Winter Adventure

The team at Tyre Review embarked on a 4-day trip with 7 fully loaded 4WD’s to Tasmania’s West Coast to see how some of the big tyre brands would hold up to the areas harsh conditions.

June 7th – 11th 2018 and the team at Tyre Review embarked on a 4-day trip with 7 fully loaded 4WD’s to Tasmania’s West Coast to see how some of the big tyre brands would  hold up to the areas harsh conditions.

How did they go? Well, this is how the trip unfolded.

Our Vehicles and Tyres for this trip:


Watch the Full Seven Minute Overview

The full story from the Tyre Review Winter Adventure

With 7 cars packed, 7 sets of brand new tyres fitted, we set off from Tyre Review HQ about 20km from Hobarts CBD. The 5Hr drive winds its way through 297Km to the West Coast town of Strahan.

The only problem with planning anything on the West Coast of Tasmania is the incessant rain and wind that pounds this coastline due to their literally being nothing between it and the Southern Oceans roaring forties. However, upon daily weather checks, it looked like we were kissed on the hand and greeted with a little amount of rain on day 1 which meant we’ll have some great bog holes to deal with. Followed by 2 days of sunshine and light northerly winds.

The drive out to Strahan takes in the rolling hills of the South West midlands, sub alpine highlands around Derwent Bridge before dropping down through temperate rainforests into the baron rocky hills of Queenstown. From there, you drive through more rainforests on the windy 38km of road down into Strahan.

Strahan served as a supplies port for the local west coast mining towns of Queenstown and Zeehan. As well as playing a pivotal role in the west coast timber industry, it lies in the northern corner of Macquarie Harbour. Strahan would be our base of operations for the next 4 days as we tackle the local 4WD tracks in the region.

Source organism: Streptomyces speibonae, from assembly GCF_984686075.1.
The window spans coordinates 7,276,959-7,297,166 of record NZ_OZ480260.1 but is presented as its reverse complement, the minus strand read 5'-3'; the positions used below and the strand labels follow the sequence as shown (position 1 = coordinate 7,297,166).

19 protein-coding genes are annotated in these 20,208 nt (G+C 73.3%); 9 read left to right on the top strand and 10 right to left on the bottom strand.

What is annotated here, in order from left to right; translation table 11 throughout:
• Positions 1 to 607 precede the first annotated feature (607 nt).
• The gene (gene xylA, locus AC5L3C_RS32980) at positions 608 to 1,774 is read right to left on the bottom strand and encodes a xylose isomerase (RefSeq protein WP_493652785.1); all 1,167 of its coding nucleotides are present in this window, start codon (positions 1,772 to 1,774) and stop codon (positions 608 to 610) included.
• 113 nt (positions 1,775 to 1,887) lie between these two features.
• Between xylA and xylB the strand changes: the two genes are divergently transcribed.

Day 1.

We hit a few services tracks out the back of Queenstown with our local guide Ivan. The cars traversed their way around the steep hills to Mt Huxley with Mt Owen looking very ominous in the distance but out of reach as we came to the end of our track and turned back.

As promised, we tracked a lot of hard rock with multiple river crossings and steep terrain. All cars passed with no winching required and after 2 hours, we were in the clouds that engulfed Mt Huxley and beyond as the rain fell hard! We all knew tomorrow was going to be wet and muddy!

On the way back, we were blessed with the falling sun cutting through the fog of the South West wilderness ranges and returning to the warmth of our Strahan Village rooms. We all traded images and drone footage before heading down to Hamers, the local pub on the waterfront for a few coldies and a great pub meal.

Day 2

The excitement for Montezuma Falls was high. All 7 cars set off at 8am for the 30 min drive up to Zeehan. Stopping in at the Pitstop Café in Zeehan for a great morning coffee. This local café is set up like a 50’s style automobile workshop.

Continuing north east for a further 15 minutes to the start of Montezuma Falls track. After a quick group briefing, we aired down and begun the journey to the falls.

This track lived up to its reputation for being one of the most scenic tracks in Tasmania. 
With a number of first timers to the track, we were eager to see what awaited us and it wasn’t long before the first real deep bog hole of the day greeted us.

The guys in the Amarok joking around, backed up into a very deep hole hoping the Hilux will follow. So, in went the Hilux on Yokohama’s G003 and was instantly stopped by very large logs under the surface. The whole team lined the hole as the Hilux was recovered by the Prado.
With loads of washouts and some great climbs out of creek crossings, it was easy to see why the Montezuma Falls track is among the most popular in the state. The track was picturesque from start to finish. It took us 2 hours in the wet and over 14.5Km along the North-East Dundas Tramway to make it to the falls.

All of that rain also meant for a really impressive Montezuma Falls. After a quick lunch at the cars we took off down the track on foot to the base of the falls. Due to the lookout being on the other side of the valley, a suspension bridge has been built for those coming in on the 4WD track to cross. Montezuma was heaving with water and such an amazing sight, even for those that have been here before.

On return we had two options, back the way we came or via the Ring River track. 
Montezuma Falls track is classed easy-medium, other than a couple of big washouts it’s a technical track but it’s fairly easy. The Ring River track has a class of extreme grade 4WD track only. A minimum of two well equipped 4WD’S, with dangerous possible life-threatening river crossings after heavy rain. Considering the weather, we just had, we thought it was the right idea in returning along the Dundas Tramway and the way we came.